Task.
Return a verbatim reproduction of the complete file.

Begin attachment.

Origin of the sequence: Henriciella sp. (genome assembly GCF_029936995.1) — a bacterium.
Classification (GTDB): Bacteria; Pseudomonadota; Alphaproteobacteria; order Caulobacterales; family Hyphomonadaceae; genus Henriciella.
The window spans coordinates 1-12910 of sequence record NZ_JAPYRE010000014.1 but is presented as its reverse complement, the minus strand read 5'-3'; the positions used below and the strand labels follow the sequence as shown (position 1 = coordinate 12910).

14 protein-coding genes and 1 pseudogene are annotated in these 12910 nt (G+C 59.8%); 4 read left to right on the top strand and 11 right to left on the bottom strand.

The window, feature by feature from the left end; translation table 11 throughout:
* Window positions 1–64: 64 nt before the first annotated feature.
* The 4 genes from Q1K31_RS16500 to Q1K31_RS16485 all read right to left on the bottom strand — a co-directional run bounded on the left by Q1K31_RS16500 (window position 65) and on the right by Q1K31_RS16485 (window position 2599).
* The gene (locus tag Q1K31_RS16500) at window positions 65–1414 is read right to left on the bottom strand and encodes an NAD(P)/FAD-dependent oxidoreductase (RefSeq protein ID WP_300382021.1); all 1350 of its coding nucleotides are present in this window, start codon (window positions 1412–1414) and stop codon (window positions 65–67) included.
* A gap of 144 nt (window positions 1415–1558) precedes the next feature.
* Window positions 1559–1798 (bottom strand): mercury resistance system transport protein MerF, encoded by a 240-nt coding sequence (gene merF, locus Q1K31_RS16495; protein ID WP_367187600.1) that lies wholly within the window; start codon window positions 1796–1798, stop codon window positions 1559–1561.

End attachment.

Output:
Origin of the sequence: Henriciella sp. (genome assembly GCF_029936995.1) — a bacterium.
Classification (GTDB): Bacteria; Pseudomonadota; Alphaproteobacteria; order Caulobacterales; family Hyphomonadaceae; genus Henriciella.
The window spans coordinates 1-12910 of sequence record NZ_JAPYRE010000014.1 but is presented as its reverse complement, the minus strand read 5'-3'; the positions used below and the strand labels follow the sequence as shown (position 1 = coordinate 12910).

14 protein-coding genes and 1 pseudogene are annotated in these 12910 nt (G+C 59.8%); 4 read left to right on the top strand and 11 right to left on the bottom strand.

The window, feature by feature from the left end; translation table 11 throughout:
* Window positions 1–64: 64 nt before the first annotated feature.
* The 4 genes from Q1K31_RS16500 to Q1K31_RS16485 all read right to left on the bottom strand — a co-directional run bounded on the left by Q1K31_RS16500 (window position 65) and on the right by Q1K31_RS16485 (window position 2599).
* The gene (locus tag Q1K31_RS16500) at window positions 65–1414 is read right to left on the bottom strand and encodes an NAD(P)/FAD-dependent oxidoreductase (RefSeq protein ID WP_300382021.1); all 1350 of its coding nucleotides are present in this window, start codon (window positions 1412–1414) and stop codon (window positions 65–67) included.
* A gap of 144 nt (window positions 1415–1558) precedes the next feature.
* Window positions 1559–1798 (bottom strand): mercury resistance system transport protein MerF, encoded by a 240-nt coding sequence (gene merF, locus Q1K31_RS16495; protein ID WP_367187600.1) that lies wholly within the window; start codon window positions 1796–1798, stop codon window positions 1559–1561.